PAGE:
Canadians ‘Less Receptive to Mobile Payments’
Despite reports on the growing use of mobile payments, many Canadians are still reluctant to pay for purchases with their smartphones, suggests a report global research company GfK.
The company, which conducted online surveys with consumers in 17 countries, reports that Canadians are still apprehensive about using their phone in lieu of cash, debit or credit cards. Although Canada’s consumers have developed a reputation for being keen early adopters of technology, they were found to be among the least interested in mobile payments.
Security fears are a factor, says Stephen Popiel, vice-president of consulting for GfK Canada. Canadians may also be less receptive to mobile payments since they already have plenty of ways to pay in stores.
“The automated teller machine [ATM] infrastructure is huge and profound in Canada, even when compared with the US, so the mobile technology itself is partly a solution for a problem that’s not as big of an issue here,” said Popiel. “We have a seamless ATM and debit card structure here and now the tap technology makes it fast and easy to make a lot of small purchases.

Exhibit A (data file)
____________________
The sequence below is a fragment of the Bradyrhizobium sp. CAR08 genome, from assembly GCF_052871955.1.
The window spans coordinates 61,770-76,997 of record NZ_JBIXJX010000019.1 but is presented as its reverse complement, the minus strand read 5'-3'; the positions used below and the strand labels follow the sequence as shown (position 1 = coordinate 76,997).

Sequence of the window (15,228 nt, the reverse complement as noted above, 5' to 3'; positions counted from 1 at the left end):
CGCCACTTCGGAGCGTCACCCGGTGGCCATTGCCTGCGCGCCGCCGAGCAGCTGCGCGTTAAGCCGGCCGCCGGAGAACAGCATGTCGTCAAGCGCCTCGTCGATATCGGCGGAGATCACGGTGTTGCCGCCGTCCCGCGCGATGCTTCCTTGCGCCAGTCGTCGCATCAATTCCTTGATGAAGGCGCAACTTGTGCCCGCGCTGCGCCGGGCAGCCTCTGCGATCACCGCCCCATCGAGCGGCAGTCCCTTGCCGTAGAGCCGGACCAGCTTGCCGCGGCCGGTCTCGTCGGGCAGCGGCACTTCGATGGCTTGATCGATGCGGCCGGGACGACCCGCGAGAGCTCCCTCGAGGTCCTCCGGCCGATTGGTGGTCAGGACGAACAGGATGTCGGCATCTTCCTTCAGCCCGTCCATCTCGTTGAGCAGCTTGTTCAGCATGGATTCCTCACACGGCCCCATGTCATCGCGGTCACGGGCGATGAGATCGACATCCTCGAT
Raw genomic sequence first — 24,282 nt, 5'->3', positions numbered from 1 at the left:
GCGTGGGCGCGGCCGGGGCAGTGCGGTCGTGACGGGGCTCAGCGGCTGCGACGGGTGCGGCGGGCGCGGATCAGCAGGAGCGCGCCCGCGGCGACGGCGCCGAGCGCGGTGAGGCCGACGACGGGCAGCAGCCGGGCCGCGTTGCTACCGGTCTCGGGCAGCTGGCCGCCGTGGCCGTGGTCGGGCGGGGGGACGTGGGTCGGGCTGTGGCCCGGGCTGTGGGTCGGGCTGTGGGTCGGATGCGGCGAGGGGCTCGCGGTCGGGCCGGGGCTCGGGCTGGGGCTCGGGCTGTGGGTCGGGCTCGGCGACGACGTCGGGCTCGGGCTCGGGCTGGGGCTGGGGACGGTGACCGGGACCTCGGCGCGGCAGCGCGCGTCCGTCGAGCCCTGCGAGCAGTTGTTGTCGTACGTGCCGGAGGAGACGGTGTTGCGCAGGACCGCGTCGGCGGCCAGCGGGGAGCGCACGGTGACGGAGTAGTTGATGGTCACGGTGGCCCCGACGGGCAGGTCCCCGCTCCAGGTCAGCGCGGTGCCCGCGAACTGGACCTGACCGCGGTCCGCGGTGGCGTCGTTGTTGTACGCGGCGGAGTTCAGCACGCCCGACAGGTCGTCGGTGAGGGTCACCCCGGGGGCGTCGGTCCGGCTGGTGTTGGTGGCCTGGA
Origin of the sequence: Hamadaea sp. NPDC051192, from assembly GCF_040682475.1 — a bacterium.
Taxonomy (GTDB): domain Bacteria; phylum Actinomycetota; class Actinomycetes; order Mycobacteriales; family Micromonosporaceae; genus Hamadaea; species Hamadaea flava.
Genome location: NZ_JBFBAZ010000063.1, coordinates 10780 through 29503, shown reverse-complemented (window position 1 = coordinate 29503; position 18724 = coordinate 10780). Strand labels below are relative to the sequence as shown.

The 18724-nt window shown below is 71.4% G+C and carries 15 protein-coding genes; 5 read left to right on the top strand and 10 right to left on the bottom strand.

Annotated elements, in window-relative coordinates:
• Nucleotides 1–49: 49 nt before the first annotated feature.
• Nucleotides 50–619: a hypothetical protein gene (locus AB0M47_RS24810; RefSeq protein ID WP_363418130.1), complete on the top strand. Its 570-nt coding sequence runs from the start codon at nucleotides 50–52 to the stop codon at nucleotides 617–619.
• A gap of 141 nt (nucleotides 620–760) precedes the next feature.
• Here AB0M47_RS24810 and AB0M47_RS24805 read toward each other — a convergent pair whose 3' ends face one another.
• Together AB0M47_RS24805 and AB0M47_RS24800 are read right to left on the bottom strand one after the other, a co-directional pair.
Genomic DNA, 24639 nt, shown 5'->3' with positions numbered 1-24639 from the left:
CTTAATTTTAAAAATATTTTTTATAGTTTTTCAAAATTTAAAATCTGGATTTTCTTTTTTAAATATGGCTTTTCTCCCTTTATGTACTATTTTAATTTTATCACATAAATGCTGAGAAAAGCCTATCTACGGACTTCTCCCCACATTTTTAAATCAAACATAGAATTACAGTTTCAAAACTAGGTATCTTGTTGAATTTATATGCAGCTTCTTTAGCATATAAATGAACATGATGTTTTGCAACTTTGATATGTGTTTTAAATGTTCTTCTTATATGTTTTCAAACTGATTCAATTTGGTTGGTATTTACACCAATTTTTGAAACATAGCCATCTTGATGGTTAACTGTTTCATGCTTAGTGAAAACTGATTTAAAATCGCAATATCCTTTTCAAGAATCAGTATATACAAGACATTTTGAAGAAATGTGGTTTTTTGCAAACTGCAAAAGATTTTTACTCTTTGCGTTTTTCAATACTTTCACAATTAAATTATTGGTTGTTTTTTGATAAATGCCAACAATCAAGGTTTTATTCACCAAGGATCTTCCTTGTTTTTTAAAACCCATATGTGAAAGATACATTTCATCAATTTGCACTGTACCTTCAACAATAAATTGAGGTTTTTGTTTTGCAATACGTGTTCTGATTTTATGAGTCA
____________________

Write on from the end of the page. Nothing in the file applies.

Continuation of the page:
“Now we have to train ourselves: don’t use the wallet, pull out my phone, make sure the app is open. We have to get to a position where this technology is as seamless and easy to use as what we’ve been using for the past 15 to 20 years.”
GfK estimates only about 2% of transactions in Canada are currently made with a mobile device, either in store or while online shopping at home. About 21% of the 1,000 Canadians polled by GfK said they had made a mobile payment in the past six months, compared to 24% of western European respondents, 33% of US respondents and 39% of Latin American respondents.
Mobile payments were found to be far more popular in Asia, with 83% of Chinese respondents and 62% of Korean respondents saying they had used a mobile device for a purchase recently.
Of the Canadians polled, about one in three agreed with the statement “mobile payment is more of a gimmick today than a major way I pay” and four in 10 thought “mobile payment technology is still clunky.”
Just over half said they were concerned about the security of mobile payments and putting their personal information at risk.